Brandi Fenton has a two-tiered sanitization system that keeps chlorine levels balanced. It also has an ultraviolet ray sanitizer where the bulb is replaced every year, though it is only required to do so every four years.

All splash pads are required to have a water recirculation system in place that filters water hourly before it exits the many hoses and nozzles.

Bourguet said the county-owned Picture Rocks splash pad, which is much smaller, has its recirculation tied into the swimming pool at the facility. Water from the pool, which is regularly tested and inspected, goes into a drain and is filtered before reaching the pad.

City of Tucson aquatics manager Billy Sassi said city pools and splash pads have daily safety and water quality procedures in place, including a two-tiered disinfectant system.

“Our pads are set up where if their chemicals are below or above the proper levels, then the whole system won’t activate at all,” Sassi said. “So, no one would be able to use the pad.”

The city additionally tests pad and pool water quality hourly and ensures that gates surrounding them are up to code.

“My main concern would be a splash pad out in the middle of nowhere that may not get regularly get checked — something like that,” Sassi said.

The city will need to resubmit plans for its Naida Jane Baker splash pad, and pay a fee and submit a permit application.

The city’s pads previously listed as special-use pools, including pads at Jacobs pool and Quincie Douglas pool, will need to obtain their own separate splash-pad permits, a process already underway.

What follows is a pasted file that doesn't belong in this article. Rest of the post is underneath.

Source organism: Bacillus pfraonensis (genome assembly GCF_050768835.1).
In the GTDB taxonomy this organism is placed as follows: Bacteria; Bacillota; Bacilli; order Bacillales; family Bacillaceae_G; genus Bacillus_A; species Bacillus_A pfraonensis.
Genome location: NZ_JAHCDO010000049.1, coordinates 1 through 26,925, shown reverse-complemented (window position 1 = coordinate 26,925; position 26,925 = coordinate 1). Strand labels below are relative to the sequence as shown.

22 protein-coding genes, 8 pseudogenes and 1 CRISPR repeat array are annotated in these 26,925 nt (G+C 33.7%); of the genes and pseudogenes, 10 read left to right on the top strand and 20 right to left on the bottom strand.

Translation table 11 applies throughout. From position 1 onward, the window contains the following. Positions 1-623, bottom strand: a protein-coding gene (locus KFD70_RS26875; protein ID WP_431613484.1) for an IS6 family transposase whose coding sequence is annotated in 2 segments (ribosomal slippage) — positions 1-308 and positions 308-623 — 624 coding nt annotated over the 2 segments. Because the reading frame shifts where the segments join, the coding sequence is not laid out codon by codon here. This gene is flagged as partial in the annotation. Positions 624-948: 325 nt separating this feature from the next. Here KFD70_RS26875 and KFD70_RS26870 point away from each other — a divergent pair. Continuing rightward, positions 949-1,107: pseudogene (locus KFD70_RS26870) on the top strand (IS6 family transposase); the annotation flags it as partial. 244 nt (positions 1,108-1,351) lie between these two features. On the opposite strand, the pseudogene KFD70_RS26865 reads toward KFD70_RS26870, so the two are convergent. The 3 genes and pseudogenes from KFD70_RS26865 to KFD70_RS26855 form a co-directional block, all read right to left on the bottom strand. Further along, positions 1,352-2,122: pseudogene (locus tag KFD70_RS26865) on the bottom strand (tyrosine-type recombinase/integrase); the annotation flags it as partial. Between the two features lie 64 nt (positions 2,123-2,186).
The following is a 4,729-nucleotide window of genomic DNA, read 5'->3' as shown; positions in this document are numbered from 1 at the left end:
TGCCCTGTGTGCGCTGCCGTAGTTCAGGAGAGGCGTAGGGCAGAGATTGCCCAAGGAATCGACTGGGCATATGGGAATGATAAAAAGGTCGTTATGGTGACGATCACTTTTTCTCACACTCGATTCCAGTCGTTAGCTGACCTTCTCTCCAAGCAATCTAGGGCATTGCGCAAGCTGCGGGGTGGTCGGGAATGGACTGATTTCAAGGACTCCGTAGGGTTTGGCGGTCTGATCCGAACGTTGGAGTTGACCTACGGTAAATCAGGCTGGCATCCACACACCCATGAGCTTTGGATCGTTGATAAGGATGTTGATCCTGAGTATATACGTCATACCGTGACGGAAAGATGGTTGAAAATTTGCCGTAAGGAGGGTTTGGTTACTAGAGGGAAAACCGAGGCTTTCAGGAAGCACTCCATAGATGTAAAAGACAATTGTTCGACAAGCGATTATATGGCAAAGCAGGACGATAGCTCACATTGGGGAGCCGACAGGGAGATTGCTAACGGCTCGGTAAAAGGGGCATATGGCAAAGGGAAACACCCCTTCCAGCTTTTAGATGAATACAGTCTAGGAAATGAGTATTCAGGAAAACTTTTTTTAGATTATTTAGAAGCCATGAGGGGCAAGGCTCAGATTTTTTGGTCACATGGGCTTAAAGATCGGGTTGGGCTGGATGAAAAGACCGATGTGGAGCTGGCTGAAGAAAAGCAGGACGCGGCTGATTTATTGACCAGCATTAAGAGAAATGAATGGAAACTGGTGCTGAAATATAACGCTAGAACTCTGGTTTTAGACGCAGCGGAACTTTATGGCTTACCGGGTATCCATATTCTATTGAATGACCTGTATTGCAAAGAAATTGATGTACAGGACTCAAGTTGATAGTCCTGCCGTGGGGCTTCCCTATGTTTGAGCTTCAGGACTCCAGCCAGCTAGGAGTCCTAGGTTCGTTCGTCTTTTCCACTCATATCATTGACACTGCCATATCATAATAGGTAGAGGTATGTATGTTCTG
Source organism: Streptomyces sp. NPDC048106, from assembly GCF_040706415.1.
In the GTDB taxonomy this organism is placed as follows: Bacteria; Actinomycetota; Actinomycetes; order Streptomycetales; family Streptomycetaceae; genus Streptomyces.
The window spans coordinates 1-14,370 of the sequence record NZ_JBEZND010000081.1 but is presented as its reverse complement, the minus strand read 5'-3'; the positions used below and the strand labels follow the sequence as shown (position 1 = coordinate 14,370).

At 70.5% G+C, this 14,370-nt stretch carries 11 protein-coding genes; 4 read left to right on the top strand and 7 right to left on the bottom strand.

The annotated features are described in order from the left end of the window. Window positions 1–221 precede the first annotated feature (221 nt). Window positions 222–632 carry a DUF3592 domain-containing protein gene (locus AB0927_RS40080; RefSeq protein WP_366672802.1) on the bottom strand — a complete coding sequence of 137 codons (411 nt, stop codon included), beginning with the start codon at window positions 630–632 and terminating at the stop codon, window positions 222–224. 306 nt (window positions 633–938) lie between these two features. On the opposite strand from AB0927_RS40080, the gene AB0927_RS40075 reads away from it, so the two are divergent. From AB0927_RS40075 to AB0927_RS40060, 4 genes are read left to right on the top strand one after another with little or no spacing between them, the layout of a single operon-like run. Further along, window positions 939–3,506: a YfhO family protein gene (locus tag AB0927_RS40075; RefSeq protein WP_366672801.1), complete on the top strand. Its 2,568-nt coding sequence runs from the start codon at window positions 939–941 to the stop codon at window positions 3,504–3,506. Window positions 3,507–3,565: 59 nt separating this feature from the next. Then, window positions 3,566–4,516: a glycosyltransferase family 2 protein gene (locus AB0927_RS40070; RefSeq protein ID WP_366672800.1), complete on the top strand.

Paul Keesler, Oro Valley public works director, said the town’s Oro Valley Aquatic Center originally submitted plans including its pad to the county in about 2013, and was given a permit to cover the facility. Its recirculation system is tied to its two recreational pools, which receive regular inspections by the county, as well as hourly water tests.

An inspector found that the center may need an additional permit, and Keesler said they are going over new requirements emailed to the aquatics managers July 26.

Another location that will need to obtain a separate splash pad permit is Breakers Water Park on the northwest side.

Manager Steve Miklosi said that ever since the Captain Kidd’s Surfari pad has been at the park, it has received regular quality tests and inspections.

“Our system is monitored like all the other attractions at the park,” he said. “We take hourly readings and keep a log of the water chemistry that’s being circulated in the splash pad.”

In addition to local efforts, there is a state effort underway to regulate and inspect Arizona’s splash pads.

The Arizona Department of Environmental Quality is working to update its review process for splash pads and establish a robust inspection procedure.

If its changes are approved in August, the county will incorporate them into its code.

“This addition will add splash-pad designation and design requirements into the current State Administrative Code by adopting the national Model Aquatic Health Code,” Ludwig said.

The new code will require splash pads to have the two-tiered chemical balance system, recirculation, proper fencing to keep out animals, UV or ozone sanitization, and will be inspected for any other fall hazards or potential dangers to children, according to Ludwig.